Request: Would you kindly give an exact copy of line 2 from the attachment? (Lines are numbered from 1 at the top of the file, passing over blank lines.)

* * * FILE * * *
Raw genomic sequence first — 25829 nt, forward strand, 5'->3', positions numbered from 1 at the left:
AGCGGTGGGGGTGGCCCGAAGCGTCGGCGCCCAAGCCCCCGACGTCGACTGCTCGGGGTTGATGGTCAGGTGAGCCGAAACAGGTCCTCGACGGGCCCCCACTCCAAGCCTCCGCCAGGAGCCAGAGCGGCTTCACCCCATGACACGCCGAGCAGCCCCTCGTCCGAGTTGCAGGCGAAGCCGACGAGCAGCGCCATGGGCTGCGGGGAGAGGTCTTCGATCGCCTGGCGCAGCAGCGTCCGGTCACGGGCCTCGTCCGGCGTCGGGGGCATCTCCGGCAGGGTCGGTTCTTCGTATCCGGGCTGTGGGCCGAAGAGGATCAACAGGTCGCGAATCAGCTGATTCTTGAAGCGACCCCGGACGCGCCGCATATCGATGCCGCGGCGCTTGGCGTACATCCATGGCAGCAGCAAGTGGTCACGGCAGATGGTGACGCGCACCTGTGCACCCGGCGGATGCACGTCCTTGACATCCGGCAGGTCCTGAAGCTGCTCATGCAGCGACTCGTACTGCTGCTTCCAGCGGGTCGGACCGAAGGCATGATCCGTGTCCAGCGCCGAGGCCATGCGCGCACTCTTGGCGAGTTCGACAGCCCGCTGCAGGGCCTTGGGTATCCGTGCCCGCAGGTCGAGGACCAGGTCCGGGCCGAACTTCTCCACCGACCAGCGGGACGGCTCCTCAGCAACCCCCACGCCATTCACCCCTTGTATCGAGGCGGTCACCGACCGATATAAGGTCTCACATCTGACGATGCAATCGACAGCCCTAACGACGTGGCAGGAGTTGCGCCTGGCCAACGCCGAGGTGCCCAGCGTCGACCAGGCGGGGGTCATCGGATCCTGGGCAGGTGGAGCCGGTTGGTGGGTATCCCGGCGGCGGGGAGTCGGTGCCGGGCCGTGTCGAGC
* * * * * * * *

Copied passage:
AGCGGTGGGGGTGGCCCGAAGCGTCGGCGCCCAAGCCCCCGACGTCGACTGCTCGGGGTTGATGGTCAGGTGAGCCGAAACAGGTCCTCGACGGGCCCCCACTCCAAGCCTCCGCCAGGAGCCAGAGCGGCTTCACCCCATGACACGCCGAGCAGCCCCTCGTCCGAGTTGCAGGCGAAGCCGACGAGCAGCGCCATGGGCTGCGGGGAGAGGTCTTCGATCGCCTGGCGCAGCAGCGTCCGGTCACGGGCCTCGTCCGGCGTCGGGGGCATCTCCGGCAGGGTCGGTTCTTCGTATCCGGGCTGTGGGCCGAAGAGGATCAACAGGTCGCGAATCAGCTGATTCTTGAAGCGACCCCGGACGCGCCGCATATCGATGCCGCGGCGCTTGGCGTACATCCATGGCAGCAGCAAGTGGTCACGGCAGATGGTGACGCGCACCTGTGCACCCGGCGGATGCACGTCCTTGACATCCGGCAGGTCCTGAAGCTGCTCATGCAGCGACTCGTACTGCTGCTTCCAGCGGGTCGGACCGAAGGCATGATCCGTGTCCAGCGCCGAGGCCATGCGCGCACTCTTGGCGAGTTCGACAGCCCGCTGCAGGGCCTTGGGTATCCGTGCCCGCAGGTCGAGGACCAGGTCCGGGCCGAACTTCTCCACCGACCAGCGGGACGGCTCCTCAGCAACCCCCACGCCATTCACCCCTTGTATCGAGGCGGTCACCGACCGATATAAGGTCTCACATCTGACGATGCAATCGACAGCCCTAACGACGTGGCAGGAGTTGCGCCTGGCCAACGCCGAGGTGCCCAGCGTCGACCAGGCGGGGGTCATCGGATCCTGGGCAGGTGGAGCCGGTTGGTGGGTATCCCGGCGGCGGGGAGTCGGTGCCGGGCCGTGTCGAGC